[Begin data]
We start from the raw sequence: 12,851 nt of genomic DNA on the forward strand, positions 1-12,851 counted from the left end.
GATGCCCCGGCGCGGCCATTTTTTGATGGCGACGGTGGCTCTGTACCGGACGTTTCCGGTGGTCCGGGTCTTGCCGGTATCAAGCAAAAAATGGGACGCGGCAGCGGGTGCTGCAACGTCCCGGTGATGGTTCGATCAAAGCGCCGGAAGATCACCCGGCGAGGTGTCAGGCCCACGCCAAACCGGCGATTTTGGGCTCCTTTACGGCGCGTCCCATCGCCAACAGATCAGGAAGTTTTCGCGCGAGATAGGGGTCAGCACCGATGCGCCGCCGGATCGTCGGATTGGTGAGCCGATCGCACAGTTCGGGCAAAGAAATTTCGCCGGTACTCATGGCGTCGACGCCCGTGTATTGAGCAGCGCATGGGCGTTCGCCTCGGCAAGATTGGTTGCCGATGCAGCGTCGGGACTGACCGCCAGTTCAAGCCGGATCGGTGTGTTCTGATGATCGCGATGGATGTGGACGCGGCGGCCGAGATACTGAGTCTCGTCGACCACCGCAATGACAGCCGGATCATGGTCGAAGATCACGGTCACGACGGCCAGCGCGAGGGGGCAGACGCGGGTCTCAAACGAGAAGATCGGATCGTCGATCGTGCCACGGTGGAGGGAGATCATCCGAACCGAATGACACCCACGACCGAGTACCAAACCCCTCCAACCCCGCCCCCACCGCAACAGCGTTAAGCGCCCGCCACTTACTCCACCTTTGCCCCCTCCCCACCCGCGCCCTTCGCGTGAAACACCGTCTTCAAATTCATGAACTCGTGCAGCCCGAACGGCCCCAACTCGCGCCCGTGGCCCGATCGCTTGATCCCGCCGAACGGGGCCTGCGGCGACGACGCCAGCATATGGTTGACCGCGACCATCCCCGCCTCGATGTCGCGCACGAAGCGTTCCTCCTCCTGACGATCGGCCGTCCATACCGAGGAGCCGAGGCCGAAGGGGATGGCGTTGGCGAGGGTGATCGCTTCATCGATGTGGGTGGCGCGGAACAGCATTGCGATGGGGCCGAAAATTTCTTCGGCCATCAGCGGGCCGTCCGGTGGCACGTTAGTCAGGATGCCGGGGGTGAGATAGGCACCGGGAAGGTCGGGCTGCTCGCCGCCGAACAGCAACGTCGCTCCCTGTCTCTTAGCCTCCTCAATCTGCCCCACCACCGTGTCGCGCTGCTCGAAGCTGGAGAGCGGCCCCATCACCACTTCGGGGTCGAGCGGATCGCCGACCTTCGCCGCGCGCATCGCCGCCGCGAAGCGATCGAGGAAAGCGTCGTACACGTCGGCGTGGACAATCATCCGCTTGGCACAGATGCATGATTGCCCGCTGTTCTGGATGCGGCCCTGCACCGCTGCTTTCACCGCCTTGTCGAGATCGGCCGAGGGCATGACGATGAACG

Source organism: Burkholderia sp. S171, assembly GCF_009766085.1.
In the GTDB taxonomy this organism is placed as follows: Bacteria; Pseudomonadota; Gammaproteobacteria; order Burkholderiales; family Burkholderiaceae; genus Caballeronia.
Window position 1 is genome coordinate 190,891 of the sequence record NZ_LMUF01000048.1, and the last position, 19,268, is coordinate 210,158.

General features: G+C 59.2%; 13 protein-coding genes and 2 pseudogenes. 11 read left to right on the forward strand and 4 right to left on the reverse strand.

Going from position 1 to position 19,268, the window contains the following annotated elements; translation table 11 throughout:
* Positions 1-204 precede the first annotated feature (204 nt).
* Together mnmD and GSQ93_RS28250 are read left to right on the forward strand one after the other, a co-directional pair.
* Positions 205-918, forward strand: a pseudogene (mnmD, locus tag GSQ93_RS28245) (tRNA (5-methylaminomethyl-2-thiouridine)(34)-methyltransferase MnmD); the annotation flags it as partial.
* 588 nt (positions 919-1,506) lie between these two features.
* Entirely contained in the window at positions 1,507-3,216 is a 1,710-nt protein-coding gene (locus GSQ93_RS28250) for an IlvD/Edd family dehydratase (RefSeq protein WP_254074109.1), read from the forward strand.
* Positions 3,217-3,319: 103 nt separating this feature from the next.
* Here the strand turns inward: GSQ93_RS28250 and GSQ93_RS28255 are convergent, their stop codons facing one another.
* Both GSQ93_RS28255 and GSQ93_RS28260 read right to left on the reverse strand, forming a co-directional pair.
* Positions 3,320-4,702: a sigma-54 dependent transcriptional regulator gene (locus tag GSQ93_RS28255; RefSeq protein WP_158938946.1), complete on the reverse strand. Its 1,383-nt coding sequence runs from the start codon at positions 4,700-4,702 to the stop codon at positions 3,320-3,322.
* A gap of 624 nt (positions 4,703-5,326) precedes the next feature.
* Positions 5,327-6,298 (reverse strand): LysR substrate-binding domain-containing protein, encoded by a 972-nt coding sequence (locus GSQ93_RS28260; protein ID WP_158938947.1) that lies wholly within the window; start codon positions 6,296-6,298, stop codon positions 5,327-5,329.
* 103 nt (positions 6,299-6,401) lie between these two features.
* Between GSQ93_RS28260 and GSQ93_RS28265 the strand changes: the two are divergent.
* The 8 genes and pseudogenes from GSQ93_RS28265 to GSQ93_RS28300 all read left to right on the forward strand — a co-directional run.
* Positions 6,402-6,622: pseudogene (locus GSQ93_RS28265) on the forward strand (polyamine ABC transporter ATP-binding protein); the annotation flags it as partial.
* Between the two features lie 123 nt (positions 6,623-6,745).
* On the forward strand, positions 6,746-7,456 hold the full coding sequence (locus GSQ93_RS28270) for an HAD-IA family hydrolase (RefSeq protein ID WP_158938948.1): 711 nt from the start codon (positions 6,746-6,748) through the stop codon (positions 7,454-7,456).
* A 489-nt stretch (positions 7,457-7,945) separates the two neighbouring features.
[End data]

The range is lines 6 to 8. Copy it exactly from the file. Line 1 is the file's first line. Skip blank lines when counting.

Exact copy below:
General features: G+C 59.2%; 13 protein-coding genes and 2 pseudogenes. 11 read left to right on the forward strand and 4 right to left on the reverse strand.

Going from position 1 to position 19,268, the window contains the following annotated elements; translation table 11 throughout:
* Positions 1-204 precede the first annotated feature (204 nt).